Book Image

Demystifying Cryptography with OpenSSL 3.0

By : Alexei Khlebnikov
Book Image

Demystifying Cryptography with OpenSSL 3.0

By: Alexei Khlebnikov

Overview of this book

Security and networking are essential features of software today. The modern internet is full of worms, Trojan horses, men-in-the-middle, and other threats. This is why maintaining security is more important than ever. OpenSSL is one of the most widely used and essential open source projects on the internet for this purpose. If you are a software developer, system administrator, network security engineer, or DevOps specialist, you’ve probably stumbled upon this toolset in the past – but how do you make the most out of it? With the help of this book, you will learn the most important features of OpenSSL, and gain insight into its full potential. This book contains step-by-step explanations of essential cryptography and network security concepts, as well as practical examples illustrating the usage of those concepts. You’ll start by learning the basics, such as how to perform symmetric encryption and calculate message digests. Next, you will discover more about cryptography: MAC and HMAC, public and private keys, and digital signatures. As you progress, you will explore best practices for using X.509 certificates, public key infrastructure, and TLS connections. By the end of this book, you’ll be able to use the most popular features of OpenSSL, allowing you to implement cryptography and TLS in your applications and network infrastructure.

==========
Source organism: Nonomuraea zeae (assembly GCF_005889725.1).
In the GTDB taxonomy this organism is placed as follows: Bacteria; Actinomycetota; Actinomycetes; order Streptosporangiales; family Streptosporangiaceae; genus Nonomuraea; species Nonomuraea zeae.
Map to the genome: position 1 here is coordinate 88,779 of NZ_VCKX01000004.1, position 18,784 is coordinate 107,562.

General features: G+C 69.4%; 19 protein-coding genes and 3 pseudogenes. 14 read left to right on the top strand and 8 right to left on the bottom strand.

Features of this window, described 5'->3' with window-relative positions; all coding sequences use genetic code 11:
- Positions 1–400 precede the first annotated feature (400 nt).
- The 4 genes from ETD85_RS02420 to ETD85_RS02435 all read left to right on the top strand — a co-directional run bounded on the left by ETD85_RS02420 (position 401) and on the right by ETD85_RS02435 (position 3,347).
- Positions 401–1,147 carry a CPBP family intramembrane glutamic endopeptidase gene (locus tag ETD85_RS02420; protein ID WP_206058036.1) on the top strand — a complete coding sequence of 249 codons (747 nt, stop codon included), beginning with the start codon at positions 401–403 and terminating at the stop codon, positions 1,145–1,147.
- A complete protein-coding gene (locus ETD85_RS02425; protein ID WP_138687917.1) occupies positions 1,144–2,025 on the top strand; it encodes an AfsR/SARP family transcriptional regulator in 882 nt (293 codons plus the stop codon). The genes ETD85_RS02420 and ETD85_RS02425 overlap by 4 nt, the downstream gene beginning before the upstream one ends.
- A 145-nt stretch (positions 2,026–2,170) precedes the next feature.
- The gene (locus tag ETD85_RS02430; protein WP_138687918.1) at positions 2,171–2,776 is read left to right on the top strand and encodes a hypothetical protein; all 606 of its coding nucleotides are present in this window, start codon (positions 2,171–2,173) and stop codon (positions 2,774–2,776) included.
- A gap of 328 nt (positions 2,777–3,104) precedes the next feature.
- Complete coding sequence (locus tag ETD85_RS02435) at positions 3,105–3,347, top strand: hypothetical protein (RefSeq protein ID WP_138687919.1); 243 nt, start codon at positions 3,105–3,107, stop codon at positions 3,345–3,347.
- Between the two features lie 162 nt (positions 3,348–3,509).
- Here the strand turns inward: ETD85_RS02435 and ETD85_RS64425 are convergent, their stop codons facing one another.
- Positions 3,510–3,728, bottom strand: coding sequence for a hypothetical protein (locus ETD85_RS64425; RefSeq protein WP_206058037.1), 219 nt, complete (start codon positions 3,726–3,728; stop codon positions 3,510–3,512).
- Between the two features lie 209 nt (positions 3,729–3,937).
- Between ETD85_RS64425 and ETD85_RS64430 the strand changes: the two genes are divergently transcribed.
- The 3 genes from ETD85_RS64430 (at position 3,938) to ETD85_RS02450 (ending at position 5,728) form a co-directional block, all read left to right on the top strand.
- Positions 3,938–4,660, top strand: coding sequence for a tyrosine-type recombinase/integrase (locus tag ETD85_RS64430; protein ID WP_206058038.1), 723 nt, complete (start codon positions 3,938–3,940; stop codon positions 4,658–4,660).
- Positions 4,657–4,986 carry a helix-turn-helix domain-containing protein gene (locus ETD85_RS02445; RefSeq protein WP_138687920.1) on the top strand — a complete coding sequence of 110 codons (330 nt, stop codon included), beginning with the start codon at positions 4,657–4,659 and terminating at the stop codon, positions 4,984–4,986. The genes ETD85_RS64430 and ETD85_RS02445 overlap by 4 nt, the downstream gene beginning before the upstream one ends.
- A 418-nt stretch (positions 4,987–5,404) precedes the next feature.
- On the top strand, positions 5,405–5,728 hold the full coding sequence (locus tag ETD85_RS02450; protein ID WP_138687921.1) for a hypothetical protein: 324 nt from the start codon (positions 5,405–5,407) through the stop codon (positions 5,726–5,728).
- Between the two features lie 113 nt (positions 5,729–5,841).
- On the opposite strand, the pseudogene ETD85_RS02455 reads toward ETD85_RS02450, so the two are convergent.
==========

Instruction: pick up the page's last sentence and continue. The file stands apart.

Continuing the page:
Table of Contents (20 chapters)
Part 1: Introduction
Part 2: Symmetric Cryptography
Part 3: Asymmetric Cryptography and Certificates
Part 4: TLS Connections and Secure Communication
Part 5: Running a Mini-CA

Understanding digital signatures

A digital signature is an array of bits that provides cryptographically strong guarantees of authenticity, integrity, and non-repudiation of a digital message. What do those guarantees mean? Let’s take a look:

  • Authenticity means that the message is coming from the claimed sender, provided that only the claimed sender possesses the private key that was used to produce the signature.
  • Integrity means that the message has not been changed by a third party during transmission, for example.
  • Non-repudiation means that the sender cannot deny that they produced the signature, provided that no one else has had access to the private key that was used to produce the signature.

A digital signature is produced using a private key that can be verified using the corresponding public key. Hence, digital signature and verification algorithms are considered asymmetric cryptography algorithms, even though they are not asymmetric encryption...